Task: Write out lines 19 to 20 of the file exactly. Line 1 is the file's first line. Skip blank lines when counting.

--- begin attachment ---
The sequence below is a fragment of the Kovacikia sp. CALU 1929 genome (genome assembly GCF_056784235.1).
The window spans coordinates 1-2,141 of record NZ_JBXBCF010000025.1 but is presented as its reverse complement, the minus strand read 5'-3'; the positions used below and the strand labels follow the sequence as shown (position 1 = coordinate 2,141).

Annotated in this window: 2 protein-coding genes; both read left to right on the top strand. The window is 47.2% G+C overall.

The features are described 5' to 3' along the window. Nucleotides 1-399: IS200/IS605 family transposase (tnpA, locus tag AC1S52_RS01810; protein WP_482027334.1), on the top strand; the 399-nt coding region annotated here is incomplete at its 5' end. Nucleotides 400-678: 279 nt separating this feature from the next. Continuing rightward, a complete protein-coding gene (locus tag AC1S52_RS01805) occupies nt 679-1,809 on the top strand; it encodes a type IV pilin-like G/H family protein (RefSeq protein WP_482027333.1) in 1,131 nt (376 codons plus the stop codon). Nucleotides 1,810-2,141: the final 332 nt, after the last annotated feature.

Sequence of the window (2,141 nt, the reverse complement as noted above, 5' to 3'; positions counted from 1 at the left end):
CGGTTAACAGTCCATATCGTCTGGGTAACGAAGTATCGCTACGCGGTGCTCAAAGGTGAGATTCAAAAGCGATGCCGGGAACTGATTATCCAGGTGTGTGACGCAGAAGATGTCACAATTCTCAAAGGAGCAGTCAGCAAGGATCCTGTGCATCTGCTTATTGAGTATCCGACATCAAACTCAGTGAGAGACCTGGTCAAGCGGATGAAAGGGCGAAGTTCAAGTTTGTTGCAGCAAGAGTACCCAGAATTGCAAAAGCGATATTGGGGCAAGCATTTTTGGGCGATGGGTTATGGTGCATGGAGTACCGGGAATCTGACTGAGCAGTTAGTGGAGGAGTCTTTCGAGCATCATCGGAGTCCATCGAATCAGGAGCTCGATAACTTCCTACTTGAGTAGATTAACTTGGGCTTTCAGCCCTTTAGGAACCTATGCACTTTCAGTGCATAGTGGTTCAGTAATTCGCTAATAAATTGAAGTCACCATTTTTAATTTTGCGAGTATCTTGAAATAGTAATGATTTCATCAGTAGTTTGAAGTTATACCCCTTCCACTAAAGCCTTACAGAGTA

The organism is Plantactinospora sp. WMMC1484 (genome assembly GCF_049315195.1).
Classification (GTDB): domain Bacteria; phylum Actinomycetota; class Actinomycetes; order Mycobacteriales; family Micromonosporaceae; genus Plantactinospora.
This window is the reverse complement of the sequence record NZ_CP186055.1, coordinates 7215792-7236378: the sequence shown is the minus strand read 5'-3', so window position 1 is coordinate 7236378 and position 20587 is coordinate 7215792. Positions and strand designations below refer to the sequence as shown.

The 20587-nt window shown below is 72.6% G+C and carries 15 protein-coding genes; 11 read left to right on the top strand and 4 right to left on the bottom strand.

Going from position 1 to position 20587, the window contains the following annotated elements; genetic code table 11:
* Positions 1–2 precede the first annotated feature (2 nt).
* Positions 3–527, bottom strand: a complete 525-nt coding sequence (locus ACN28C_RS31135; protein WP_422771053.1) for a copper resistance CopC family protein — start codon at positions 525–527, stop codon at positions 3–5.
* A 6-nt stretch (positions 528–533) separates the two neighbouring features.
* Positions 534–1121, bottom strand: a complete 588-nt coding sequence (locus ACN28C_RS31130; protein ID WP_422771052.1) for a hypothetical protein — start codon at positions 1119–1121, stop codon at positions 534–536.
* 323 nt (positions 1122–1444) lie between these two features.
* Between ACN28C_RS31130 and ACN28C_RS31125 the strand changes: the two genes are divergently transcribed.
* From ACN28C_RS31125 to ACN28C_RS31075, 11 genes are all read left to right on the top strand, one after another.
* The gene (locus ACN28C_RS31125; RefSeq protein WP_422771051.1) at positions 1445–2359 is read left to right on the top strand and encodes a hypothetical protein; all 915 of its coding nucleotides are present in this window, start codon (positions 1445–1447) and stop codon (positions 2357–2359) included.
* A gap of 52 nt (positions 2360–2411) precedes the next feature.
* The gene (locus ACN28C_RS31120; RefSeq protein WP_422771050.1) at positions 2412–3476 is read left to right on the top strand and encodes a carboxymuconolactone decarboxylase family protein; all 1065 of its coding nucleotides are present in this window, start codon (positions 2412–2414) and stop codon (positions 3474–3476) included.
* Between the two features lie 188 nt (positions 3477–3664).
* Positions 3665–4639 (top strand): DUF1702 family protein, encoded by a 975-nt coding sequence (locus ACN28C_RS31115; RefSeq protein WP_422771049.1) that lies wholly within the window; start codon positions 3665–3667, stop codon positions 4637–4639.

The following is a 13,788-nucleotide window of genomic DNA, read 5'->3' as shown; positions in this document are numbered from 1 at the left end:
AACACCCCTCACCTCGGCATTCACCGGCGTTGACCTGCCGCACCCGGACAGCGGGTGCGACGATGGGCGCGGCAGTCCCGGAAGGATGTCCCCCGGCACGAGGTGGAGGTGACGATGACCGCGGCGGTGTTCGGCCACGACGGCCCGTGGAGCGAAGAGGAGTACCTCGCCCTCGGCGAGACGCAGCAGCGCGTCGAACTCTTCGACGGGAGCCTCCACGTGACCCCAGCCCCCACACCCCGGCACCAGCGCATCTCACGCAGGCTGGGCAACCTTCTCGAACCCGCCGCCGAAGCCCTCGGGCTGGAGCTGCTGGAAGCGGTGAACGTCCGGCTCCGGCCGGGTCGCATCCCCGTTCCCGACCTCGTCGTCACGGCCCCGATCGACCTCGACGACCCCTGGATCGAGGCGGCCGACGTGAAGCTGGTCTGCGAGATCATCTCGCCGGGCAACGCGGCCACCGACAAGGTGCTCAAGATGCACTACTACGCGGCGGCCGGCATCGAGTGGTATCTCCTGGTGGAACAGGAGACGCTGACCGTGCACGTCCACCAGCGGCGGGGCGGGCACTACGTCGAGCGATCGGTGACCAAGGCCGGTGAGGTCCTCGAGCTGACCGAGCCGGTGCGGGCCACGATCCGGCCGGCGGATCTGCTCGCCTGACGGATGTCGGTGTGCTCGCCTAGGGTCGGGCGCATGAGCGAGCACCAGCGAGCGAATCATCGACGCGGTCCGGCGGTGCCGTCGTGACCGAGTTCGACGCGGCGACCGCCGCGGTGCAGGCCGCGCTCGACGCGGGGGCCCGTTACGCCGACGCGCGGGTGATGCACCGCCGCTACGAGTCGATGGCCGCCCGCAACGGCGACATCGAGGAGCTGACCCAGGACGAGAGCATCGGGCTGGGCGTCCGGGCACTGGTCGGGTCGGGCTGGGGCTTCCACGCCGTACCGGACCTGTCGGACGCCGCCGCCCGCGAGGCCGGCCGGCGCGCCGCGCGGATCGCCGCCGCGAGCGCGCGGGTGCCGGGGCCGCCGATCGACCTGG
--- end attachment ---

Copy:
* The gene (locus ACN28C_RS31125; RefSeq protein WP_422771051.1) at positions 1445–2359 is read left to right on the top strand and encodes a hypothetical protein; all 915 of its coding nucleotides are present in this window, start codon (positions 1445–1447) and stop codon (positions 2357–2359) included.
* A gap of 52 nt (positions 2360–2411) precedes the next feature.